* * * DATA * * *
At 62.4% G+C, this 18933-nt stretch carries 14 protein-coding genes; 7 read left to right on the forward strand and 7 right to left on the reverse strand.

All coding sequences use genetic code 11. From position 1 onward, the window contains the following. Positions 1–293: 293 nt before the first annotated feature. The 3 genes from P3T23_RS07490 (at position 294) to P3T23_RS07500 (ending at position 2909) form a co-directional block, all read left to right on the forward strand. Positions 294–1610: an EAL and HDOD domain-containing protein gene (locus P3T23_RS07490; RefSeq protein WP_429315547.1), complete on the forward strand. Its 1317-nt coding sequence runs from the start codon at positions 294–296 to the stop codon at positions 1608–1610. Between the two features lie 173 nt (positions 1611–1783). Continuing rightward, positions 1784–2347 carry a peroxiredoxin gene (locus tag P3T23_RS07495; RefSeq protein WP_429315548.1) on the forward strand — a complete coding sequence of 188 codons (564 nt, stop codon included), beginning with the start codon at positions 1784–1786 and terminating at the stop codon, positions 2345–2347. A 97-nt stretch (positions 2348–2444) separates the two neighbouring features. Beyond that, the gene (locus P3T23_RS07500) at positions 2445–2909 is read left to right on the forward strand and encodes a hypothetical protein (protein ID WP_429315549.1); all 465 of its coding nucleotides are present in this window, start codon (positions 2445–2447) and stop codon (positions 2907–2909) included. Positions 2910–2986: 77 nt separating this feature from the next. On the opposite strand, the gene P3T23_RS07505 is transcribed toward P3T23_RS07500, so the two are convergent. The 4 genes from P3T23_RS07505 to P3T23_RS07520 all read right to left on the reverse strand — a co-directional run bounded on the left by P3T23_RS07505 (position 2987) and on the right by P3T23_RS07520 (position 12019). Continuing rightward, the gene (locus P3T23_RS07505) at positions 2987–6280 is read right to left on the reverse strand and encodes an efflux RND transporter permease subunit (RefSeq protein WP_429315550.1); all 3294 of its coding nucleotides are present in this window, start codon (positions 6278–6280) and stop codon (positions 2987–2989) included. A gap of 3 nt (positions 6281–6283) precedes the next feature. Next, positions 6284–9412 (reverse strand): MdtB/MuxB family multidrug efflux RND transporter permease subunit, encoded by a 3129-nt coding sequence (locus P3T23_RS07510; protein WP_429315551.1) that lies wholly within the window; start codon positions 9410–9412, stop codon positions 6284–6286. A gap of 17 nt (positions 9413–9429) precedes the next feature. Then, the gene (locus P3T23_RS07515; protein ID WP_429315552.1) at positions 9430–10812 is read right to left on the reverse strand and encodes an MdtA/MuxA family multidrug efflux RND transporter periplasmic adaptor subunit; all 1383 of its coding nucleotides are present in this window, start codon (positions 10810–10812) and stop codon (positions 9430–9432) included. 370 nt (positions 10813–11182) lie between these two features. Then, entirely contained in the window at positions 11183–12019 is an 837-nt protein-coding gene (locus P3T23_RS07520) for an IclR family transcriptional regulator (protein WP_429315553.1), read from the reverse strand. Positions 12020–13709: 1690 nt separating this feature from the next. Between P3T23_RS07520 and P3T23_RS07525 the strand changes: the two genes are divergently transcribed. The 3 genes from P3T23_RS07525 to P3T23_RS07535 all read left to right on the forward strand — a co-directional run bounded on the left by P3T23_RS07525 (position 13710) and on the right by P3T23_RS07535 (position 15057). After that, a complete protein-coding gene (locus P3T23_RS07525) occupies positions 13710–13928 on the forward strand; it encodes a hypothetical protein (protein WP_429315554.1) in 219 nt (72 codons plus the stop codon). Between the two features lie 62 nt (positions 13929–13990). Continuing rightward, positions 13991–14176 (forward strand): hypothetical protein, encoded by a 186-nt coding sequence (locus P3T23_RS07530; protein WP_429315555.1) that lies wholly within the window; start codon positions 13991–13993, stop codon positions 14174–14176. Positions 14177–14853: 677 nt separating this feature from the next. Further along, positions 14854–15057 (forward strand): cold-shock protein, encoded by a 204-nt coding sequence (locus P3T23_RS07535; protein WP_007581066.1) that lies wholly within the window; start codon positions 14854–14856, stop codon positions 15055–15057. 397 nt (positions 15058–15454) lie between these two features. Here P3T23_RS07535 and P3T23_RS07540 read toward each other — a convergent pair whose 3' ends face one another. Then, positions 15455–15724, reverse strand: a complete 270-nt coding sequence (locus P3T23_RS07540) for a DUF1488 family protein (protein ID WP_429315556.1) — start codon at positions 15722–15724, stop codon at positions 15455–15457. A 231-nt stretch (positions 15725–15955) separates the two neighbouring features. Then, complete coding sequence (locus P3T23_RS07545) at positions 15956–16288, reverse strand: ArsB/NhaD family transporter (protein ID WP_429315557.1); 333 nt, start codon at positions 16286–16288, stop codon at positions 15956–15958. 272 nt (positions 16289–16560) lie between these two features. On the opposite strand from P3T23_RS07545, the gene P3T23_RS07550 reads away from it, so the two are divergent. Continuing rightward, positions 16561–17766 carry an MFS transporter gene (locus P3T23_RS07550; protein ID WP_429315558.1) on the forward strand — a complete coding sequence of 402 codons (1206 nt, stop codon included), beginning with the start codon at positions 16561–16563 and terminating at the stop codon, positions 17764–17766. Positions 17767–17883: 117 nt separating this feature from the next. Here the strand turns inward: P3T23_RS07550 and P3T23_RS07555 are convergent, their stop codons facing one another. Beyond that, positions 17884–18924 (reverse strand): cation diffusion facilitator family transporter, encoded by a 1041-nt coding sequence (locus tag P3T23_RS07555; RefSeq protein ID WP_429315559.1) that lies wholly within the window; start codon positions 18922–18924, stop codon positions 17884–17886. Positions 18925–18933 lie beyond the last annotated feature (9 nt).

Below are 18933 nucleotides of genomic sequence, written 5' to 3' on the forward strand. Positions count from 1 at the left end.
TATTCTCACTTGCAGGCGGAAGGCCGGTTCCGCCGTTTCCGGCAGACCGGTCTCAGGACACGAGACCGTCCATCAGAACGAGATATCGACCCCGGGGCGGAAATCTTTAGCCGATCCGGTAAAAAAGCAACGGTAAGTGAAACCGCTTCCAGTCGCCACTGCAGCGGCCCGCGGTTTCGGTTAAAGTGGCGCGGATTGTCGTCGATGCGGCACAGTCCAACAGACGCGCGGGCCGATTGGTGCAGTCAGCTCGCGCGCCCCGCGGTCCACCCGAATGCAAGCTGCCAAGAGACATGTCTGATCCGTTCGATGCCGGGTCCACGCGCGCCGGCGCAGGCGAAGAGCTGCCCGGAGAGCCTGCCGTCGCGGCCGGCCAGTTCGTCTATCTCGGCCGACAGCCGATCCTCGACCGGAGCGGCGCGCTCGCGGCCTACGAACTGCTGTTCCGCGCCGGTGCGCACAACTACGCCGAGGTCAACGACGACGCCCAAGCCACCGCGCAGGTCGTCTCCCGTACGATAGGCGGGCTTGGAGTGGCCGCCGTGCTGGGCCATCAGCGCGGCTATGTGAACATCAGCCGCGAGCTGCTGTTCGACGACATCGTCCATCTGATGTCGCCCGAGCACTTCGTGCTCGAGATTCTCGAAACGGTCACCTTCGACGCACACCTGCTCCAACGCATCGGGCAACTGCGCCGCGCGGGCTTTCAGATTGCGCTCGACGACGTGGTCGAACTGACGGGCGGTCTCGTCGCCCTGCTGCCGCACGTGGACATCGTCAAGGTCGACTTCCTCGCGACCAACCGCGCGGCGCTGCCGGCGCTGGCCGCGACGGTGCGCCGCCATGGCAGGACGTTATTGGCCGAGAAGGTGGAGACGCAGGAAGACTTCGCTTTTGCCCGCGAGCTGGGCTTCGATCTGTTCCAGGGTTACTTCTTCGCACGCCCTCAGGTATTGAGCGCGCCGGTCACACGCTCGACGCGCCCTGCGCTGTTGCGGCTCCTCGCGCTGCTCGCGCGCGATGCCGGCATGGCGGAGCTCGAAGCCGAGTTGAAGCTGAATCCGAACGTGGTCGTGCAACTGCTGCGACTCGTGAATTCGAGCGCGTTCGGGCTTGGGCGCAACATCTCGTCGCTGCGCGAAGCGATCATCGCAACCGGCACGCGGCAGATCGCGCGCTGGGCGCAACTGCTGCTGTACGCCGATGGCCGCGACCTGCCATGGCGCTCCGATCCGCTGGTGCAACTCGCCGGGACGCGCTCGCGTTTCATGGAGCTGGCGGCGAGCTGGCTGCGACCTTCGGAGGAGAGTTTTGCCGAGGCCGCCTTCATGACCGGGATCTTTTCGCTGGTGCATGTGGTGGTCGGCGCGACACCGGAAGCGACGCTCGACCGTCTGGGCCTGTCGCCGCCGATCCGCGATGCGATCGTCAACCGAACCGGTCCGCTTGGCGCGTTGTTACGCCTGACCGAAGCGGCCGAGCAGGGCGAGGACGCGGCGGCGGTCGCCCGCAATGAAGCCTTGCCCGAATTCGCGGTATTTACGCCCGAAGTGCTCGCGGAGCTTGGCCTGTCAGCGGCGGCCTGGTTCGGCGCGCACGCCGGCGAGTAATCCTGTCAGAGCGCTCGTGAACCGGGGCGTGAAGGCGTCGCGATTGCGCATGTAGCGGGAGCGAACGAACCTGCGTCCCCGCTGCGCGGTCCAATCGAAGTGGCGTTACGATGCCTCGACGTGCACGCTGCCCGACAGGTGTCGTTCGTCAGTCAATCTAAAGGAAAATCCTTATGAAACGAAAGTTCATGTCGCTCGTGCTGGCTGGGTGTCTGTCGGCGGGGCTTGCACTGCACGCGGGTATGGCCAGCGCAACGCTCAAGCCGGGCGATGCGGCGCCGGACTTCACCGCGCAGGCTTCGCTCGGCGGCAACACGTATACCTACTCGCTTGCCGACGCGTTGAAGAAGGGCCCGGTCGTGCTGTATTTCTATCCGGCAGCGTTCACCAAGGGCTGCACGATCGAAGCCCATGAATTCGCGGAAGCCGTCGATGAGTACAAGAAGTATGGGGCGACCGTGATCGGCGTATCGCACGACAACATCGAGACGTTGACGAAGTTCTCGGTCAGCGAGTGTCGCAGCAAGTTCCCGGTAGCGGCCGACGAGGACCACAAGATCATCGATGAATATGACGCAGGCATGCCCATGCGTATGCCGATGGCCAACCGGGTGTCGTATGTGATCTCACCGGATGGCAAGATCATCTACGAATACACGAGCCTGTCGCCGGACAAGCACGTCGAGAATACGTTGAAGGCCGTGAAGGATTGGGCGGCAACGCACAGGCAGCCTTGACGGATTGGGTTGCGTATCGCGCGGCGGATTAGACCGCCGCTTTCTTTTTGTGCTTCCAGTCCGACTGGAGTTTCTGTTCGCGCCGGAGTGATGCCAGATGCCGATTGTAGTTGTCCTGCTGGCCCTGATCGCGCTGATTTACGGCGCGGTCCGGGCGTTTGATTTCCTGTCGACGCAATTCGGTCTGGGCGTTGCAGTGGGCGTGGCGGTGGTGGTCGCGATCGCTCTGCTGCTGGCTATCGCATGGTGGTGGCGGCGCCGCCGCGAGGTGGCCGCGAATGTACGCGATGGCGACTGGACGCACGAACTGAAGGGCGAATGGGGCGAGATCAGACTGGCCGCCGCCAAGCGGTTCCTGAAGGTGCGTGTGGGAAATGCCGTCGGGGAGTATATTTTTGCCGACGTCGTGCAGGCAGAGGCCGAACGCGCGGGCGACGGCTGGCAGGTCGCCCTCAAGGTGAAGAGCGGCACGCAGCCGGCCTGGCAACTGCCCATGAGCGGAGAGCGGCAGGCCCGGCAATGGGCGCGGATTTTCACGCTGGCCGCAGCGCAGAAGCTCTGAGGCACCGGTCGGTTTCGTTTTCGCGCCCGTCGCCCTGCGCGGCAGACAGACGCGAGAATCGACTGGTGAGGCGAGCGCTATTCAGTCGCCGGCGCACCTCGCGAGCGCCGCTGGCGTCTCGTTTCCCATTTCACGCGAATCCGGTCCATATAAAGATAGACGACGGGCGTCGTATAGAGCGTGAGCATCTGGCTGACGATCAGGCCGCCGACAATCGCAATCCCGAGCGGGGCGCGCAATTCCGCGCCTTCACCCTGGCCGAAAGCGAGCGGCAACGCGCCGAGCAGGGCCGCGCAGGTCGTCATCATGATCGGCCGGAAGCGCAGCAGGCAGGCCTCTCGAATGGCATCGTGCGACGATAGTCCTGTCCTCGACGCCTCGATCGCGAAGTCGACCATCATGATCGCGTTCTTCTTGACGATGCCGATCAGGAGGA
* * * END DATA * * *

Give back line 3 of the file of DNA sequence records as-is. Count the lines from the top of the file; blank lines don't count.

Below are 18933 nucleotides of genomic sequence, written 5' to 3' on the forward strand. Positions count from 1 at the left end.